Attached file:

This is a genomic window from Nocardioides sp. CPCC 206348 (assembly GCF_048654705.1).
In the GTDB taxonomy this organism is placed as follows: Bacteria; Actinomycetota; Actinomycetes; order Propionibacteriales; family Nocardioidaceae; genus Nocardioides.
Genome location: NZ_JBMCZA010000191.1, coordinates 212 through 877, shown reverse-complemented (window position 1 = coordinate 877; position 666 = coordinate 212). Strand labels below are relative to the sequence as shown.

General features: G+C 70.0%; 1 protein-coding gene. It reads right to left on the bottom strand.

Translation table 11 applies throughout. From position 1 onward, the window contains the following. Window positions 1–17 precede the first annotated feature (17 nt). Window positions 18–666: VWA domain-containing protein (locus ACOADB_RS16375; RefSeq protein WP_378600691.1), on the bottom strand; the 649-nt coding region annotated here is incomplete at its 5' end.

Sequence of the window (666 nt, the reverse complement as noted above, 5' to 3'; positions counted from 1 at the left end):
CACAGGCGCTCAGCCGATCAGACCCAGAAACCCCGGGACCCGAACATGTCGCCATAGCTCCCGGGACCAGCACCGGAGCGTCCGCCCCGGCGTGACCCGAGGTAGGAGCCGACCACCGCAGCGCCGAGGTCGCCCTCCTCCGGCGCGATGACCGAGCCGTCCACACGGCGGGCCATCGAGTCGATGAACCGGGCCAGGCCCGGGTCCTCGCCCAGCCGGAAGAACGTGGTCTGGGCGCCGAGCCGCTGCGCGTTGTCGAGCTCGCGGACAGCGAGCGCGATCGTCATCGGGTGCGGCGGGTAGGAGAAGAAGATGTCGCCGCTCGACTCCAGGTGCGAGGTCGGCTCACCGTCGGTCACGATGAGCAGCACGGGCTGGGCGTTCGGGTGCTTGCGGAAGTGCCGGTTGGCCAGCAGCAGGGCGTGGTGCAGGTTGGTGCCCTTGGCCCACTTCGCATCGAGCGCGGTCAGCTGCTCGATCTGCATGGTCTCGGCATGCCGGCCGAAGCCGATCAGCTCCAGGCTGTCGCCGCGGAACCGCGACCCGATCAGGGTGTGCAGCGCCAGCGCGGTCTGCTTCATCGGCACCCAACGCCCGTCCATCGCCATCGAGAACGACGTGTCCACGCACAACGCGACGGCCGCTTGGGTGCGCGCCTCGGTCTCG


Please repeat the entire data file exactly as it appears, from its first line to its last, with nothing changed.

This is a genomic window from Nocardioides sp. CPCC 206348 (assembly GCF_048654705.1).
In the GTDB taxonomy this organism is placed as follows: Bacteria; Actinomycetota; Actinomycetes; order Propionibacteriales; family Nocardioidaceae; genus Nocardioides.
Genome location: NZ_JBMCZA010000191.1, coordinates 212 through 877, shown reverse-complemented (window position 1 = coordinate 877; position 666 = coordinate 212). Strand labels below are relative to the sequence as shown.

General features: G+C 70.0%; 1 protein-coding gene. It reads right to left on the bottom strand.

Translation table 11 applies throughout. From position 1 onward, the window contains the following. Window positions 1–17 precede the first annotated feature (17 nt). Window positions 18–666: VWA domain-containing protein (locus ACOADB_RS16375; RefSeq protein WP_378600691.1), on the bottom strand; the 649-nt coding region annotated here is incomplete at its 5' end.

Sequence of the window (666 nt, the reverse complement as noted above, 5' to 3'; positions counted from 1 at the left end):
CACAGGCGCTCAGCCGATCAGACCCAGAAACCCCGGGACCCGAACATGTCGCCATAGCTCCCGGGACCAGCACCGGAGCGTCCGCCCCGGCGTGACCCGAGGTAGGAGCCGACCACCGCAGCGCCGAGGTCGCCCTCCTCCGGCGCGATGACCGAGCCGTCCACACGGCGGGCCATCGAGTCGATGAACCGGGCCAGGCCCGGGTCCTCGCCCAGCCGGAAGAACGTGGTCTGGGCGCCGAGCCGCTGCGCGTTGTCGAGCTCGCGGACAGCGAGCGCGATCGTCATCGGGTGCGGCGGGTAGGAGAAGAAGATGTCGCCGCTCGACTCCAGGTGCGAGGTCGGCTCACCGTCGGTCACGATGAGCAGCACGGGCTGGGCGTTCGGGTGCTTGCGGAAGTGCCGGTTGGCCAGCAGCAGGGCGTGGTGCAGGTTGGTGCCCTTGGCCCACTTCGCATCGAGCGCGGTCAGCTGCTCGATCTGCATGGTCTCGGCATGCCGGCCGAAGCCGATCAGCTCCAGGCTGTCGCCGCGGAACCGCGACCCGATCAGGGTGTGCAGCGCCAGCGCGGTCTGCTTCATCGGCACCCAACGCCCGTCCATCGCCATCGAGAACGACGTGTCCACGCACAACGCGACGGCCGCTTGGGTGCGCGCCTCGGTCTCG